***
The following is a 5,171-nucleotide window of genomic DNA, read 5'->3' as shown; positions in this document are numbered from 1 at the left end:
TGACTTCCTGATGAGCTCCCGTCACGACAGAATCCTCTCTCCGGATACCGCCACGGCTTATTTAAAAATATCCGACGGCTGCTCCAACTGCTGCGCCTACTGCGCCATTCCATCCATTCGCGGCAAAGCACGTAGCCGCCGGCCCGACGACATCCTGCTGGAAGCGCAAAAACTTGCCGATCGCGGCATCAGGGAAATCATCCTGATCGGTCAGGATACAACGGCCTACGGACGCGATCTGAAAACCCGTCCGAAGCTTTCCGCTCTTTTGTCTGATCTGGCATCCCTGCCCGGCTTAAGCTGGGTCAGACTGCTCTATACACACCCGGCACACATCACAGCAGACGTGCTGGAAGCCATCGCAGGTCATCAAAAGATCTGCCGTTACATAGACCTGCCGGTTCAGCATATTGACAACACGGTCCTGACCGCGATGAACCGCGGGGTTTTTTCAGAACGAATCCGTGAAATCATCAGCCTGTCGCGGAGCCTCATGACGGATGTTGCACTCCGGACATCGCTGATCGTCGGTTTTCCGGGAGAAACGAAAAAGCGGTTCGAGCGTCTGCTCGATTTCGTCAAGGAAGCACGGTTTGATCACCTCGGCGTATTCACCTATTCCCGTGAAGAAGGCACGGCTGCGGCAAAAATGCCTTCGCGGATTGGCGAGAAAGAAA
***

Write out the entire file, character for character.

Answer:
The following is a 5,171-nucleotide window of genomic DNA, read 5'->3' as shown; positions in this document are numbered from 1 at the left end:
TGACTTCCTGATGAGCTCCCGTCACGACAGAATCCTCTCTCCGGATACCGCCACGGCTTATTTAAAAATATCCGACGGCTGCTCCAACTGCTGCGCCTACTGCGCCATTCCATCCATTCGCGGCAAAGCACGTAGCCGCCGGCCCGACGACATCCTGCTGGAAGCGCAAAAACTTGCCGATCGCGGCATCAGGGAAATCATCCTGATCGGTCAGGATACAACGGCCTACGGACGCGATCTGAAAACCCGTCCGAAGCTTTCCGCTCTTTTGTCTGATCTGGCATCCCTGCCCGGCTTAAGCTGGGTCAGACTGCTCTATACACACCCGGCACACATCACAGCAGACGTGCTGGAAGCCATCGCAGGTCATCAAAAGATCTGCCGTTACATAGACCTGCCGGTTCAGCATATTGACAACACGGTCCTGACCGCGATGAACCGCGGGGTTTTTTCAGAACGAATCCGTGAAATCATCAGCCTGTCGCGGAGCCTCATGACGGATGTTGCACTCCGGACATCGCTGATCGTCGGTTTTCCGGGAGAAACGAAAAAGCGGTTCGAGCGTCTGCTCGATTTCGTCAAGGAAGCACGGTTTGATCACCTCGGCGTATTCACCTATTCCCGTGAAGAAGGCACGGCTGCGGCAAAAATGCCTTCGCGGATTGGCGAGAAAGAAA